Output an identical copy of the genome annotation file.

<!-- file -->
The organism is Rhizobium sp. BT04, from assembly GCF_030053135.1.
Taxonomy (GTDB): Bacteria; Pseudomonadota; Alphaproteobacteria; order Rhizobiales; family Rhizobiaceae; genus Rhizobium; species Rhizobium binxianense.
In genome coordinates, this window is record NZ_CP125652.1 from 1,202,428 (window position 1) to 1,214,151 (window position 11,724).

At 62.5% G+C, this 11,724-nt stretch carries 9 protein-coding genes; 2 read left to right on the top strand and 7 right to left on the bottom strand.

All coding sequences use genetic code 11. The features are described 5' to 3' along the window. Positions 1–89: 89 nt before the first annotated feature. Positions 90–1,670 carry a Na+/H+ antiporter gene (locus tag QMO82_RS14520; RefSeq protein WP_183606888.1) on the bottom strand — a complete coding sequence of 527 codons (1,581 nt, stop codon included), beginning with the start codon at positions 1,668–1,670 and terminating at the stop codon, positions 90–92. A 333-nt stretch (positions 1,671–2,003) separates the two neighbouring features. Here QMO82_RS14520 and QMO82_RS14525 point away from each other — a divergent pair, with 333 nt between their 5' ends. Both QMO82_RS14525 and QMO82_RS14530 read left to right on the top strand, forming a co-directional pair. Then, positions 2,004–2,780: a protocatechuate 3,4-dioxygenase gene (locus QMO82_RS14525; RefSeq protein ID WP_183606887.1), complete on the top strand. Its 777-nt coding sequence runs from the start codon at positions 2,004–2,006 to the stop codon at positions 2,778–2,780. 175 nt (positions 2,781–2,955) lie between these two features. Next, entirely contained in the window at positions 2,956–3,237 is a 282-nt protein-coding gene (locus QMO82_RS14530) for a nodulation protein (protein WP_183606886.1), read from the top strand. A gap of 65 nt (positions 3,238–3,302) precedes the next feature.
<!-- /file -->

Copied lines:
The organism is Rhizobium sp. BT04, from assembly GCF_030053135.1.
Taxonomy (GTDB): Bacteria; Pseudomonadota; Alphaproteobacteria; order Rhizobiales; family Rhizobiaceae; genus Rhizobium; species Rhizobium binxianense.
In genome coordinates, this window is record NZ_CP125652.1 from 1,202,428 (window position 1) to 1,214,151 (window position 11,724).

At 62.5% G+C, this 11,724-nt stretch carries 9 protein-coding genes; 2 read left to right on the top strand and 7 right to left on the bottom strand.

All coding sequences use genetic code 11. The features are described 5' to 3' along the window. Positions 1–89: 89 nt before the first annotated feature. Positions 90–1,670 carry a Na+/H+ antiporter gene (locus tag QMO82_RS14520; RefSeq protein WP_183606888.1) on the bottom strand — a complete coding sequence of 527 codons (1,581 nt, stop codon included), beginning with the start codon at positions 1,668–1,670 and terminating at the stop codon, positions 90–92. A 333-nt stretch (positions 1,671–2,003) separates the two neighbouring features. Here QMO82_RS14520 and QMO82_RS14525 point away from each other — a divergent pair, with 333 nt between their 5' ends. Both QMO82_RS14525 and QMO82_RS14530 read left to right on the top strand, forming a co-directional pair. Then, positions 2,004–2,780: a protocatechuate 3,4-dioxygenase gene (locus QMO82_RS14525; RefSeq protein ID WP_183606887.1), complete on the top strand. Its 777-nt coding sequence runs from the start codon at positions 2,004–2,006 to the stop codon at positions 2,778–2,780. 175 nt (positions 2,781–2,955) lie between these two features. Next, entirely contained in the window at positions 2,956–3,237 is a 282-nt protein-coding gene (locus QMO82_RS14530) for a nodulation protein (protein WP_183606886.1), read from the top strand. A gap of 65 nt (positions 3,238–3,302) precedes the next feature.